9 Km

Wednesday, March 14th, 2012

What Brahms Said
Toronto, Ontario
I received an email from Vrnda Dasi, our fine facilitator in our ISKCON Centre in Winnipeg, Manitoba. I'll share her letter:
"Haribol, Maharaja! Please accept my humble obeisances. All glories to Srila Prabhupada. I just came across this tidbit today, and of course it reminded me of you. Thank you for visiting us. Hope your health is continuing to improve. Your humble servant, Vrnda dd.

Florence May: 'How can I most quickly improve?'
Johannes Brahms: 'You must walk constantly in the forest.'

A little background: Florence May (1845 - 1923) was a talented English pianist who had travelled to study piano technique under Clara Schumann but who ended up as a pupil of Brahms himself. She later wrote a two-volume biography of Brahms.

Brahms was a supremely accomplished pianist (when he went on tour he never bothered to take any music), composer and conductor given to perfectionism, grumpiness, verbal asperity, charity, fine cigars and... long walks in the Vienna woods. She asked him how she could play the piano better, and he told her to head for the forest.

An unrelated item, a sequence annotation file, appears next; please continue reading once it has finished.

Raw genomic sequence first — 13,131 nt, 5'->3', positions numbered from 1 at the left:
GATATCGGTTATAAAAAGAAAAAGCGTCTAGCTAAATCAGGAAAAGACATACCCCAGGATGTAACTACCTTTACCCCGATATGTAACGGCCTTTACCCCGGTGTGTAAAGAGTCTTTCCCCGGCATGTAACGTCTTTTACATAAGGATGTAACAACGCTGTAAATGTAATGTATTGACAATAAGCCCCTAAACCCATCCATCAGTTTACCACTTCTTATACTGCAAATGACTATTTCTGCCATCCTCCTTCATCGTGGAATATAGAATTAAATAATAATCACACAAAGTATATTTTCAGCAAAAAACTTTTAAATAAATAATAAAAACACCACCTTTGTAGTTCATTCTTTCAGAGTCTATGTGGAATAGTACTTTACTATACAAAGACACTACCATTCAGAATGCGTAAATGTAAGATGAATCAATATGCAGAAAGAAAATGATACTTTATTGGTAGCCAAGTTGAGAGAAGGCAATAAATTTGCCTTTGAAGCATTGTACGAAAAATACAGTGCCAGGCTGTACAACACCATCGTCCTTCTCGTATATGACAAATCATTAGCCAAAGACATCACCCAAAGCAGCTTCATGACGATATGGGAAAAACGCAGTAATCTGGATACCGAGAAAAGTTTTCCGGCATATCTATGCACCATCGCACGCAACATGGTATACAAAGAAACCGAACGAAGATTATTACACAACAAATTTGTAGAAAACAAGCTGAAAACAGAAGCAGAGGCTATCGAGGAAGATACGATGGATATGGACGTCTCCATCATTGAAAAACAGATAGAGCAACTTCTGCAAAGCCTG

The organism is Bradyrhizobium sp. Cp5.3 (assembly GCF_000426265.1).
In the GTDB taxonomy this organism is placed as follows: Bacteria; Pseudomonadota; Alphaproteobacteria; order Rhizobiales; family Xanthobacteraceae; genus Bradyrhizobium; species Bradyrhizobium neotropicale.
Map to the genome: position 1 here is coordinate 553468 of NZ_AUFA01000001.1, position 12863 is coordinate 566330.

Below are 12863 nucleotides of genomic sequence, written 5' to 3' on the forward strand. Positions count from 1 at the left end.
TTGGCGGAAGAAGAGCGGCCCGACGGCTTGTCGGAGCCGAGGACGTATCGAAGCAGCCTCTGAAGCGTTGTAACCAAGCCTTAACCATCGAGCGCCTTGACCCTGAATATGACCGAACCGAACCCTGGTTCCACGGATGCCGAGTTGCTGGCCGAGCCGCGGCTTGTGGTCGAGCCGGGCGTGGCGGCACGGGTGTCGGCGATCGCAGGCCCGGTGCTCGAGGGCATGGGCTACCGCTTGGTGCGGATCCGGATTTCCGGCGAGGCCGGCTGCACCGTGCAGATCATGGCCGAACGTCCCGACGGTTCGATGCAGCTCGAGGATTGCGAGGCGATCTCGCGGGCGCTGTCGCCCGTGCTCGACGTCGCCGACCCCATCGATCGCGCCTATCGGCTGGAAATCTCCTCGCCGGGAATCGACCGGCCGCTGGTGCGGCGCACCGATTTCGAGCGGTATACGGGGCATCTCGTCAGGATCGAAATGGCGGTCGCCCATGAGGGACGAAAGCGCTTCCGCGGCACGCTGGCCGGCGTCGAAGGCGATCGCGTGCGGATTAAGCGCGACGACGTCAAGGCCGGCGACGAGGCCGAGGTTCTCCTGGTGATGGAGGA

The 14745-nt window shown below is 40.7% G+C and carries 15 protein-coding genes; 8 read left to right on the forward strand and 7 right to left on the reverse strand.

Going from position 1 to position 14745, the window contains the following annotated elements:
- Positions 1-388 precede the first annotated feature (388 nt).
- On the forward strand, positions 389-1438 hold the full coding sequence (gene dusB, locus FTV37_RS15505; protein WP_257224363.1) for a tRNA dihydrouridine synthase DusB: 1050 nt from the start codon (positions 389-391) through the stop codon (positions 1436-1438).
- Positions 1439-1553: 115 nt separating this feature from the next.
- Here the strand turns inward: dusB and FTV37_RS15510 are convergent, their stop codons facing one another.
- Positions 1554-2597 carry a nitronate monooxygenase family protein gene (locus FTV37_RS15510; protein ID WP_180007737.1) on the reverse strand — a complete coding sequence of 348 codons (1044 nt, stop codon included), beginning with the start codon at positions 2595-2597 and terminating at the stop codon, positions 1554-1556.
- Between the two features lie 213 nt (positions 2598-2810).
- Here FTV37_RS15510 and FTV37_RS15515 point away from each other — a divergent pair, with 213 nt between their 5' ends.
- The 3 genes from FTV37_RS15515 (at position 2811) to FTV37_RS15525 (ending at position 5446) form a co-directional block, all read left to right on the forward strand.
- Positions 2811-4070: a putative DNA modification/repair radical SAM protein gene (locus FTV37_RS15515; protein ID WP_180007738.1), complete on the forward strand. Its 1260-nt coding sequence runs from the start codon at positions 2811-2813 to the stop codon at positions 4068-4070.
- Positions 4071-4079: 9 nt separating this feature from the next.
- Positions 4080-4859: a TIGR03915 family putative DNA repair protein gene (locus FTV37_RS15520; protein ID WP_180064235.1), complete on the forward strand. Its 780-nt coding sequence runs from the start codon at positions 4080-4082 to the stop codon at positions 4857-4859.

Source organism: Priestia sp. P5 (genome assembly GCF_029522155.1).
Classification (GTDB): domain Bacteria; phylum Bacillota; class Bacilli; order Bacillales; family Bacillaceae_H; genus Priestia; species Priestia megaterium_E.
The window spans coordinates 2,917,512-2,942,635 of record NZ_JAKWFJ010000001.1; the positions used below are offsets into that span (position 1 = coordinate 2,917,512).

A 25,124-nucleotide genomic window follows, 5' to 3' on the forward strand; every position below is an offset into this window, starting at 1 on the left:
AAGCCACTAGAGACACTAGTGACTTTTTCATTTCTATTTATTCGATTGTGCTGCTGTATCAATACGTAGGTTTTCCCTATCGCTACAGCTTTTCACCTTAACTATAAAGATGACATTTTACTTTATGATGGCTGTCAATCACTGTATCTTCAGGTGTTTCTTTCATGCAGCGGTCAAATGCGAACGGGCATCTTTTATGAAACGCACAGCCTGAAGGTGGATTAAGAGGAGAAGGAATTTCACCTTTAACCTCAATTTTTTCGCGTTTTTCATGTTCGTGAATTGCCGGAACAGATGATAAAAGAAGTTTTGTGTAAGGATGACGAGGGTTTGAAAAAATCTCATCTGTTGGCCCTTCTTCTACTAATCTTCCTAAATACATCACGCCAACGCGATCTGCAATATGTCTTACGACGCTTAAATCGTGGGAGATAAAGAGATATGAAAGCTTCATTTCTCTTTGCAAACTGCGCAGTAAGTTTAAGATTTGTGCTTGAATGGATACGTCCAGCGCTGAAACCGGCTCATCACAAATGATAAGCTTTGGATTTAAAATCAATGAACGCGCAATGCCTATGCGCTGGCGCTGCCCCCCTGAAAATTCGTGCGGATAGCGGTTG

Her fingers had done all they could. After that, only the forest could help."

10 Km

Wednesday 14 March 2012

Tuesday, March 13rh, 2012

A Single Goose
Winnipeg, Manitoba

A single goose, heard and not seen, flew above me as I sat on a park bench to chant some gayatri mantras. Once done I continued my walk-in-progress along the Assiniboine River. The air was more crisp today. Joggers passing by made that 'crunch crunch' sound over the hardened snow. Those sounds will change to 'splash splash' once the sun peeks over the prairie horizon. The road's surface sparkled with the fresh frost under municipal lights. Snow banks are reduced to the heights of ant hills. All is good!
I wish that hearts would melt and that we all start the flow, the journey back home, to Godhead.
It was a grand day for confessions. Sincere hearts wanted to release a pressure that was hurting. Revealing one's mind in confidence is a way to begin the healing. I appreciated the openness from the confessor. I don't mind being in on the pain, if it lightens the burden for someone.
There is struggle everywhere in the world, usually stemming from a wrestling with the senses, dwelling over objects and then submitting to these urges. At least we should put up a good fight. Even if we lose, we did fight and that is heroic in itself.